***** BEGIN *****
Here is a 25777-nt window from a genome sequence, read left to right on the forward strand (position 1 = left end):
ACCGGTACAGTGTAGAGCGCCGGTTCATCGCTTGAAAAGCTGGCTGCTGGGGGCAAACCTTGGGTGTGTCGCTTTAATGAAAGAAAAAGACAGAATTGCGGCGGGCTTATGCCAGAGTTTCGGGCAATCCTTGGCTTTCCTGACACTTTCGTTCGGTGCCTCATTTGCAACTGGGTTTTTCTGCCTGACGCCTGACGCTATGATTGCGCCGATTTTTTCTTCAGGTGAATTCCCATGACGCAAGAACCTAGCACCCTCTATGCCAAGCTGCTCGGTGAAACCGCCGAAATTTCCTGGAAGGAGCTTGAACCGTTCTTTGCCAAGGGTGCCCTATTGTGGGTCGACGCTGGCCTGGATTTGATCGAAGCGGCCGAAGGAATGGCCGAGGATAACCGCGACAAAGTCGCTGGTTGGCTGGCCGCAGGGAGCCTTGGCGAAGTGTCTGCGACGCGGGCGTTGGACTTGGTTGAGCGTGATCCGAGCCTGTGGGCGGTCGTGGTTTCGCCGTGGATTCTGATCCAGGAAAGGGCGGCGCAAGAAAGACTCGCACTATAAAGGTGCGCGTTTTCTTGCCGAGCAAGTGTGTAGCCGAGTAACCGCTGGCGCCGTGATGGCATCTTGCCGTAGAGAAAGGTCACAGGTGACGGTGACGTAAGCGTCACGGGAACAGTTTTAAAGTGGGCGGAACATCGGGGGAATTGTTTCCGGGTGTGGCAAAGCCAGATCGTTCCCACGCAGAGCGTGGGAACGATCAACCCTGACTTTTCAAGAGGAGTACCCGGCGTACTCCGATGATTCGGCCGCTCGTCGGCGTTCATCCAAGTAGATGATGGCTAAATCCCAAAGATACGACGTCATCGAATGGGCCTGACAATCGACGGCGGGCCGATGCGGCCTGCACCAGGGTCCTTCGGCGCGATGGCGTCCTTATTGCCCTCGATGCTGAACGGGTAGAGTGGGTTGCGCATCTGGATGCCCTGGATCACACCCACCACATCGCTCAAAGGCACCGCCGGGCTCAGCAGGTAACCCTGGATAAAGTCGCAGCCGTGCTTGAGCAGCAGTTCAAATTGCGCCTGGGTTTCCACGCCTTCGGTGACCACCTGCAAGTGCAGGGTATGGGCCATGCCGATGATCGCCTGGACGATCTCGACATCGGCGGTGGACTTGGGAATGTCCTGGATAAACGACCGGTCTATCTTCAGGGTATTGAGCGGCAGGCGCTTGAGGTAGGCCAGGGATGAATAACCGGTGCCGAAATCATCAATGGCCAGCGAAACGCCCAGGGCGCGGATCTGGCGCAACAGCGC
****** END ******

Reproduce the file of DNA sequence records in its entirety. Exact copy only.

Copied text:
Here is a 25777-nt window from a genome sequence, read left to right on the forward strand (position 1 = left end):
ACCGGTACAGTGTAGAGCGCCGGTTCATCGCTTGAAAAGCTGGCTGCTGGGGGCAAACCTTGGGTGTGTCGCTTTAATGAAAGAAAAAGACAGAATTGCGGCGGGCTTATGCCAGAGTTTCGGGCAATCCTTGGCTTTCCTGACACTTTCGTTCGGTGCCTCATTTGCAACTGGGTTTTTCTGCCTGACGCCTGACGCTATGATTGCGCCGATTTTTTCTTCAGGTGAATTCCCATGACGCAAGAACCTAGCACCCTCTATGCCAAGCTGCTCGGTGAAACCGCCGAAATTTCCTGGAAGGAGCTTGAACCGTTCTTTGCCAAGGGTGCCCTATTGTGGGTCGACGCTGGCCTGGATTTGATCGAAGCGGCCGAAGGAATGGCCGAGGATAACCGCGACAAAGTCGCTGGTTGGCTGGCCGCAGGGAGCCTTGGCGAAGTGTCTGCGACGCGGGCGTTGGACTTGGTTGAGCGTGATCCGAGCCTGTGGGCGGTCGTGGTTTCGCCGTGGATTCTGATCCAGGAAAGGGCGGCGCAAGAAAGACTCGCACTATAAAGGTGCGCGTTTTCTTGCCGAGCAAGTGTGTAGCCGAGTAACCGCTGGCGCCGTGATGGCATCTTGCCGTAGAGAAAGGTCACAGGTGACGGTGACGTAAGCGTCACGGGAACAGTTTTAAAGTGGGCGGAACATCGGGGGAATTGTTTCCGGGTGTGGCAAAGCCAGATCGTTCCCACGCAGAGCGTGGGAACGATCAACCCTGACTTTTCAAGAGGAGTACCCGGCGTACTCCGATGATTCGGCCGCTCGTCGGCGTTCATCCAAGTAGATGATGGCTAAATCCCAAAGATACGACGTCATCGAATGGGCCTGACAATCGACGGCGGGCCGATGCGGCCTGCACCAGGGTCCTTCGGCGCGATGGCGTCCTTATTGCCCTCGATGCTGAACGGGTAGAGTGGGTTGCGCATCTGGATGCCCTGGATCACACCCACCACATCGCTCAAAGGCACCGCCGGGCTCAGCAGGTAACCCTGGATAAAGTCGCAGCCGTGCTTGAGCAGCAGTTCAAATTGCGCCTGGGTTTCCACGCCTTCGGTGACCACCTGCAAGTGCAGGGTATGGGCCATGCCGATGATCGCCTGGACGATCTCGACATCGGCGGTGGACTTGGGAATGTCCTGGATAAACGACCGGTCTATCTTCAGGGTATTGAGCGGCAGGCGCTTGAGGTAGGCCAGGGATGAATAACCGGTGCCGAAATCATCAATGGCCAGCGAAACGCCCAGGGCGCGGATCTGGCGCAACAGCGC